consistent with medication prescribed to Mr Hockey but showed raised levels of
the antidepressant, paroxetine, and the narcotic analgesic, oxycodone. The
Findings of the inquest into the death of Barry John Hockey concentrations of both these drugs were found to be greater than the usual therapeutic range, but less than a potentially fatal level. Dr Milne considered mixed drug toxicity to have also contributed to Mr Hockey’s death. Dr Milne could not determine why these drug levels were raised. I note Dr Hoskins’ advice that he found nothing in the clinical picture to suggest Mr Hockey was suffering from either opiate or paroxetine toxicity, nor was there anything to suggest that paroxetine, oxycodone or morphine were given at an inappropriate dose or frequency. Dr Hoskins considered that the recorded doses of paroxetine and oxycodone would not be expected to give rise to the blood levels detected by toxicology. Although he could not explain why the levels were elevated, Dr Hoskins considered there was nothing in the clinical picture to suggest that those levels actually caused any adverse effects. Taking Dr Hoskin’s opinion into account, I consider that the autopsy examination and toxicology results are not suggestive of anything suspicious having occurred in respect of Mr Hockey’s death. Investigation findings
Mr Hockey’s body was identified by his principal support person, George Tully, at
the scene. Physical examination of Mr Hockey’s body in situ revealed no signs of
injury or trauma. A search of the hospital cubicle in which he died revealed
nothing suspicious.
Autopsy examination confirmed the clinical diagnosis of adenocarcinoma of the
right lung. Although neither the autopsy nor independent medical review could
explain the elevated levels of oxycodone and paroxetine in the hospital blood
samples taken the day before Mr Hockey died, I accept Dr Hoskins’ opinion that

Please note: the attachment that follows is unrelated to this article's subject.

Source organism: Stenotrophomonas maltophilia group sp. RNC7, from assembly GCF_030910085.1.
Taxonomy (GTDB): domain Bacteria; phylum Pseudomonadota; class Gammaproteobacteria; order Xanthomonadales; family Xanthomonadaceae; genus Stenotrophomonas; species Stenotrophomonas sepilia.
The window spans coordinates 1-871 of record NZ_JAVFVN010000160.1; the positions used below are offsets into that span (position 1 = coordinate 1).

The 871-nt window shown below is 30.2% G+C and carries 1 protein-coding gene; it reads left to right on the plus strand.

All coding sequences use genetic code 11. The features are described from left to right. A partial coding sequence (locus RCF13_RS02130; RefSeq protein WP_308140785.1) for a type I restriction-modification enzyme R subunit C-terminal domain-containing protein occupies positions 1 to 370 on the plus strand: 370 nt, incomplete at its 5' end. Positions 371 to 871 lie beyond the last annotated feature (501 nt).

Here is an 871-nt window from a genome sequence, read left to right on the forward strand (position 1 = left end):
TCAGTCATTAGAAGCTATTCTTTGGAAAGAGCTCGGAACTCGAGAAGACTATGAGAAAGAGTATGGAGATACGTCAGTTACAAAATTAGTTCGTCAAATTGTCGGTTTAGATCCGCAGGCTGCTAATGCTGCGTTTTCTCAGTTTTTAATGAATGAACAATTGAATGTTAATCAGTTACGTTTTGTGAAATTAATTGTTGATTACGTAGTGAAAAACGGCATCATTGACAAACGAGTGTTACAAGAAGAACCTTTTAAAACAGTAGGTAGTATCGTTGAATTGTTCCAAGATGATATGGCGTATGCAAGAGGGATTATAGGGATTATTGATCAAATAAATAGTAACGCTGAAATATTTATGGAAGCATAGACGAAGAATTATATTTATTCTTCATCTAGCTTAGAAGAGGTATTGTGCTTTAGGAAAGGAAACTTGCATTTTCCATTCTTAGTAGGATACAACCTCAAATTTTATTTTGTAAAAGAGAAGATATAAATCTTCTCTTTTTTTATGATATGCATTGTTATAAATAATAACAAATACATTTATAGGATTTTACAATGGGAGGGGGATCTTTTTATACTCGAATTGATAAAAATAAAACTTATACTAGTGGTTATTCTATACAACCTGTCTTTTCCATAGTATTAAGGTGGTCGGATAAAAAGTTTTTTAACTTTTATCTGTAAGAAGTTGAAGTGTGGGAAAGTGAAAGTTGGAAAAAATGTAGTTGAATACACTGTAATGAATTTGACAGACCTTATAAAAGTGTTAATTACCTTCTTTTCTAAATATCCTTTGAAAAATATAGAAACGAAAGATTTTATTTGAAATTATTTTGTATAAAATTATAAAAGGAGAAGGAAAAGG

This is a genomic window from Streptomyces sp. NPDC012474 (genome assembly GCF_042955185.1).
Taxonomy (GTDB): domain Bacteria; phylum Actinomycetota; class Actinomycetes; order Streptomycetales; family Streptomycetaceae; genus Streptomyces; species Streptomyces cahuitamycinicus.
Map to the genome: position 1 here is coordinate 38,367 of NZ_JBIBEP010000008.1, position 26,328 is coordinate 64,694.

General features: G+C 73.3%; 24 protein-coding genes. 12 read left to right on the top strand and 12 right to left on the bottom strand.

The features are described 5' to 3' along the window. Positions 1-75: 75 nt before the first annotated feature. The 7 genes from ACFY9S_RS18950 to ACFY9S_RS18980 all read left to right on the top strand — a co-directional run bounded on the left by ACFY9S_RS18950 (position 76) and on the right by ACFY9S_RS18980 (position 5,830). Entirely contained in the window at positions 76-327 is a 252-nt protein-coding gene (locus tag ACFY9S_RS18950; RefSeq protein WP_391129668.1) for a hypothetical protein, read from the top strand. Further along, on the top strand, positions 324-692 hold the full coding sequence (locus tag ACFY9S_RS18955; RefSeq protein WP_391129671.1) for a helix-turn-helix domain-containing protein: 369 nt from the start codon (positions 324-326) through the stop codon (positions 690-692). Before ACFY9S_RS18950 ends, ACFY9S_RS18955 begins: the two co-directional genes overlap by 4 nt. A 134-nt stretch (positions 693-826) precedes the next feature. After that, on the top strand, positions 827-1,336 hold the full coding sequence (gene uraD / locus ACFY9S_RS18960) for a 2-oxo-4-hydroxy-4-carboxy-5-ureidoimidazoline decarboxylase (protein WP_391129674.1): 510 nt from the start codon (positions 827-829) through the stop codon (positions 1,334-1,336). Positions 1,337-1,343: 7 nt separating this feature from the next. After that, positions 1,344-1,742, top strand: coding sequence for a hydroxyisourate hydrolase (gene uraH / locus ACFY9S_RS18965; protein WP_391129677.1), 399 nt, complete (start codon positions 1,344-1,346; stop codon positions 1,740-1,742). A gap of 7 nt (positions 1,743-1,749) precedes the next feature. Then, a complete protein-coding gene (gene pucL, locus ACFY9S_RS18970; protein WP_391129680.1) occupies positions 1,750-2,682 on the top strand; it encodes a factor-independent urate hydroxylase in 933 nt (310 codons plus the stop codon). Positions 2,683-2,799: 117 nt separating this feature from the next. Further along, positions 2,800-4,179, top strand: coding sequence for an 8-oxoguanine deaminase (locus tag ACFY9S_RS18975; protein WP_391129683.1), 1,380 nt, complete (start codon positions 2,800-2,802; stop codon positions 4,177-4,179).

there was nothing in the clinical picture to suggest that Mr Hockey was given
oxycodone, morphine or paroxetine in inappropriate doses or frequency or that he
was suffering from opiate or paroxetine toxicity.
Independent medical review confirmed that Mr Hockey received appropriate
medical treatment in both WCC and the PAH Secure Unit during his
No evidence suggested anything other than a death by natural causes.
Findings required by s45
I am required to find, as far as is possible, the medical cause of death, who the
deceased person was and when, where and how he came by his death. As a
result of considering all of the material contained in the exhibits, I am able to make
the following findings in relation to the other aspects of the matter.
Identity of the deceased
The deceased person was Barry John Hockey who was born in Lismore, New South Wales on 27 October 1949. Findings of the inquest into the death of Barry John Hockey How he died
Mr Hockey died of natural causes while a prisoner at the Wolston Correctional Centre.
Place of death

He died at the Princess Alexandra Hospital Secure Unit.
Date of death

Cause of death

He died from adenocarcinoma of the right lung.
Comments and recommendations
Section 46, insofar as it is relevant to this matter, provides that a coroner may
comment on anything connected with a death that relates to public health or
safety, the administration of justice or ways to prevent deaths from happening in
similar circumstances in the future.
I have found that Mr Hockey died of natural causes and that no other person
contributed in any way to his death. I consider he received an appropriate
standard of medical care in the months and days preceding his death.
In the circumstances, I consider there is no basis on which I could make any
preventative recommendations.
I close the Inquest.
Michael Barnes
State Coroner
05 March 2010
Findings of the inquest into the death of Barry John Hockey